I know we still have a long way to go as far as attitudes regarding women in business. Pushing for close to 50/50 rations basically dismisses the actual issue and implements a quick fix that looks good from the outside.
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Old 01-09-2006, 09:17 PM   #7
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But it's not just attitudes.

Women are stalled and in effect punished by taking maternity leave. Not only that, but there was an interesting study done in the Toronto Biglaw firms in the last couple of years where they asked the women associates how they felt about continuous seniority time being applied. So basically, if you took off 6 months to have a baby, should those 6 months be counted as if you were still at work, for promotions, salary increases, partnership track purposes. You know what the findings were? The women themselves voted against it! Their reasoning was that getting married and having children are lifestyle choices and if you choose them, you should not be expected to have a helping hand at your workplace. Other women who choose not to have children should be given a leg up for being present 70 hours a week while you were off on diaper duty.

So it's not really only attitudes anymore, it's a much more complex reason for why there are relatively few women at the top.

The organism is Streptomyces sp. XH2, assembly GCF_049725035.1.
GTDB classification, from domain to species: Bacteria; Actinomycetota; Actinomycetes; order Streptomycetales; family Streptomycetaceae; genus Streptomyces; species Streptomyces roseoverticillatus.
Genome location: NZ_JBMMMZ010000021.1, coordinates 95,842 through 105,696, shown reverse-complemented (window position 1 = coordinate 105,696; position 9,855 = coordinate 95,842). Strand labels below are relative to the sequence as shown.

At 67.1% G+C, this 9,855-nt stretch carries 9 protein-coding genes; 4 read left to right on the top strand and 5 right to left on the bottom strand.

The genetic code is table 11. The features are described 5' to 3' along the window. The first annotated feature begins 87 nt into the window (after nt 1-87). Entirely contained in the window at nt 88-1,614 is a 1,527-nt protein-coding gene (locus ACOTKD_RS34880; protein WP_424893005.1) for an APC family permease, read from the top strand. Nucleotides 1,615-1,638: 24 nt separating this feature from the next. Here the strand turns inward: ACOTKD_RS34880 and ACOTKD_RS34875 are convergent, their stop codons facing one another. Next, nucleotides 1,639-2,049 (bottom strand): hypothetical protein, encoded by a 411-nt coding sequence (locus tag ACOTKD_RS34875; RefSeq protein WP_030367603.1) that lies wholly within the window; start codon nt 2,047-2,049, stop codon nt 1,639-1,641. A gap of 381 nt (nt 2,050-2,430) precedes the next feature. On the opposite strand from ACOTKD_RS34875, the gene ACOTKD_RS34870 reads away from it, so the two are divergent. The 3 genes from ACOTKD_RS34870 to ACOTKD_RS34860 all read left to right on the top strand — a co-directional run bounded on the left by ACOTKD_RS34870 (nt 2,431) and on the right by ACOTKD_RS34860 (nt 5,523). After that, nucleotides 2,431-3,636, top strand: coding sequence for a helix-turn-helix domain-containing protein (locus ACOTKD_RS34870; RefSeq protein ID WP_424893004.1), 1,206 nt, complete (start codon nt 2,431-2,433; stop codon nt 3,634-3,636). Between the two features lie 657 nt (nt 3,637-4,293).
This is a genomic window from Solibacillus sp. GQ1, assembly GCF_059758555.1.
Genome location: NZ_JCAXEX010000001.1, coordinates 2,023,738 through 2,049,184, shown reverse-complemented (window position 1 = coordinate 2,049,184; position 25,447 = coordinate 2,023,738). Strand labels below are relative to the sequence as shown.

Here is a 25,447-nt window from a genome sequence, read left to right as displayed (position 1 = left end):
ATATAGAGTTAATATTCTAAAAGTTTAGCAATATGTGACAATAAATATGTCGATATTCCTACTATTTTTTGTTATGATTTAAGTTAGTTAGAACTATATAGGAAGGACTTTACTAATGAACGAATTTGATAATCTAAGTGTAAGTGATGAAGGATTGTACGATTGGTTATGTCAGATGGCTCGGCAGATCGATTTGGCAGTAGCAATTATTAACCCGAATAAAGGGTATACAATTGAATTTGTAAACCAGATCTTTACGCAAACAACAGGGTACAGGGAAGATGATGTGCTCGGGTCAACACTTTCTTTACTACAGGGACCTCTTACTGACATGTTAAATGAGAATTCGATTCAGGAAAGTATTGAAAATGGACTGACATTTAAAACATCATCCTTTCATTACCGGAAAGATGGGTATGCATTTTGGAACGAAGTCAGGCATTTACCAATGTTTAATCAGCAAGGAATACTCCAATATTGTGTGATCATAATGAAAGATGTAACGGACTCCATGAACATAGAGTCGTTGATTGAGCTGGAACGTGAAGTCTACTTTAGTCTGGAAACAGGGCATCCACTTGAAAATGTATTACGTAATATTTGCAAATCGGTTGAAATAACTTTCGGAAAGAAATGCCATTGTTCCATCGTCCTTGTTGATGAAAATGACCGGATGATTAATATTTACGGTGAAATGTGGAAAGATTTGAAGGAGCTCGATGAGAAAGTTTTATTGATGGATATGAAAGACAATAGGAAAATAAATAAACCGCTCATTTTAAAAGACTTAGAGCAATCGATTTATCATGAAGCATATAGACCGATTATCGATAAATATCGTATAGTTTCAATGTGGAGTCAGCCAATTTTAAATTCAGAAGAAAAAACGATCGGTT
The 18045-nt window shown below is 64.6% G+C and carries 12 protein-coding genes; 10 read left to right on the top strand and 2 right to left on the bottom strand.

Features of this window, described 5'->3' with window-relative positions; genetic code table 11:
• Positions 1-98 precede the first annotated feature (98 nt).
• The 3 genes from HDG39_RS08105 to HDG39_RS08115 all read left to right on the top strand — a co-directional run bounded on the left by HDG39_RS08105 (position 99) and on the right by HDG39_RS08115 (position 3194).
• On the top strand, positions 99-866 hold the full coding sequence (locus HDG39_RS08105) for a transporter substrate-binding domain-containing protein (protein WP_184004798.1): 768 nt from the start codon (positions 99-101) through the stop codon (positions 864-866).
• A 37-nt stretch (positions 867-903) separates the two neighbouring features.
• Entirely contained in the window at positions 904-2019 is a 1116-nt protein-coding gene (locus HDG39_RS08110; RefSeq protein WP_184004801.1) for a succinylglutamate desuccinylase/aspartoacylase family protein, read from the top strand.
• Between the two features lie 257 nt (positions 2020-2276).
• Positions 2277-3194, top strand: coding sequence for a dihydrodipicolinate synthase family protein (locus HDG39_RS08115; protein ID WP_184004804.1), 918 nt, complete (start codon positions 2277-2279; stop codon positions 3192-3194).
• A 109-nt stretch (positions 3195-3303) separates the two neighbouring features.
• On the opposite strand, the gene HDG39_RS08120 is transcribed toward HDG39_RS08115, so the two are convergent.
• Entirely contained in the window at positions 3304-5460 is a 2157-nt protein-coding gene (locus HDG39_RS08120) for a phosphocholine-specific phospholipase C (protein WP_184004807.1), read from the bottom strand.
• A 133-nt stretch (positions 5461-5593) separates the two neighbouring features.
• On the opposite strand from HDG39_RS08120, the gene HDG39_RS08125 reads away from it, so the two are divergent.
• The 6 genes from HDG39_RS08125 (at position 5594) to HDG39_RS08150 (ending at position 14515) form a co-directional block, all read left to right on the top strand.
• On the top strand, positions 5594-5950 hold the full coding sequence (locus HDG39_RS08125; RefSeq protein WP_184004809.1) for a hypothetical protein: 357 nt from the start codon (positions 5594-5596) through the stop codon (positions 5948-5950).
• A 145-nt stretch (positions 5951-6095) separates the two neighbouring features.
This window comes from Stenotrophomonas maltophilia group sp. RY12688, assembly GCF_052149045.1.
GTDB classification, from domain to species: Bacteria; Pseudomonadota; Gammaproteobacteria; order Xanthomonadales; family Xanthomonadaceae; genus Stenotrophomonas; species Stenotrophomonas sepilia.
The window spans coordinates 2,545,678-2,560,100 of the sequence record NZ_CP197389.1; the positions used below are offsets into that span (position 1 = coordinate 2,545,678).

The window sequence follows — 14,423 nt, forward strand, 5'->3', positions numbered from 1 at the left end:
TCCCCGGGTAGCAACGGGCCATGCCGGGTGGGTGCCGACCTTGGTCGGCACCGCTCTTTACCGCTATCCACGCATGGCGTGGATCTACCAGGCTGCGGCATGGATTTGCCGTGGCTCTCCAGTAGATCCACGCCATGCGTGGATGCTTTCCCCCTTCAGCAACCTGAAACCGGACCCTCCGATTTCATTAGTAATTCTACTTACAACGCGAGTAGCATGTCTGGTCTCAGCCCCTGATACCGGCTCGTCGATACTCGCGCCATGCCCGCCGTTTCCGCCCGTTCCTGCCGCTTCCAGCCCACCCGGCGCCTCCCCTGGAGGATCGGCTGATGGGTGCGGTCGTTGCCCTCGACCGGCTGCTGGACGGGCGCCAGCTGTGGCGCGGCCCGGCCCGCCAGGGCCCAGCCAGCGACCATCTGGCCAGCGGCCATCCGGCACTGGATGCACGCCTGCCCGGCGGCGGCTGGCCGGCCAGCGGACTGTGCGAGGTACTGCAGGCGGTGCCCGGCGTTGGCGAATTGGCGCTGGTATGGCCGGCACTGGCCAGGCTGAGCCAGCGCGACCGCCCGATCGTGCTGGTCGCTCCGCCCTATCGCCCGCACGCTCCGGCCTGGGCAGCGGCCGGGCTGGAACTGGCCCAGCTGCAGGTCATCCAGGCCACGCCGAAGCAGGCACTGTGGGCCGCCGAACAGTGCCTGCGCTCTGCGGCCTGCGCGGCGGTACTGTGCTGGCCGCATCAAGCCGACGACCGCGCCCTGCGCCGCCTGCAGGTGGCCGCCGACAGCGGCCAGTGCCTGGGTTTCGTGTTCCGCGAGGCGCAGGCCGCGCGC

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Old 01-09-2006, 09:28 PM   #8
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Quote:
Originally posted by anitram
But it's not just attitudes.

Women are stalled and in effect punished by taking maternity leave. Not only that, but there was an interesting study done in the Toronto Biglaw firms in the last couple of years where they asked the women associates how they felt about continuous seniority time being applied. So basically, if you took off 6 months to have a baby, should those 6 months be counted as if you were still at work, for promotions, salary increases, partnership track purposes. You know what the findings were? The women themselves voted against it! Their reasoning was that getting married and having children are lifestyle choices and if you choose them, you should not be expected to have a helping hand at your workplace. Other women who choose not to have children should be given a leg up for being present 70 hours a week while you were off on diaper duty.

So it's not really only attitudes anymore, it's a much more complex reason for why there are relatively few women at the top.

Yeah, the whole maternity thing is another issue altogether for me, but I like to look at it from a slightly different angle: as a woman I don't feel I deserve any different than my male collegues. A woman getting 6 months paid leave and all the works is GREAT, but then it's only fair that a man who chooses to help raise the child is allowed the same thing. Unfortunately with this issue, I've see the stigma go both ways - men choose NOT to stay home and help out for extended periods of time because everyone else will see them as weak and not competitive enough.

I don't think anyone, male or female, deserves a break that the other sex would not get (with one exception - women who choose to go back to work shortly after giving birth need breaks to breast feed or breast pump).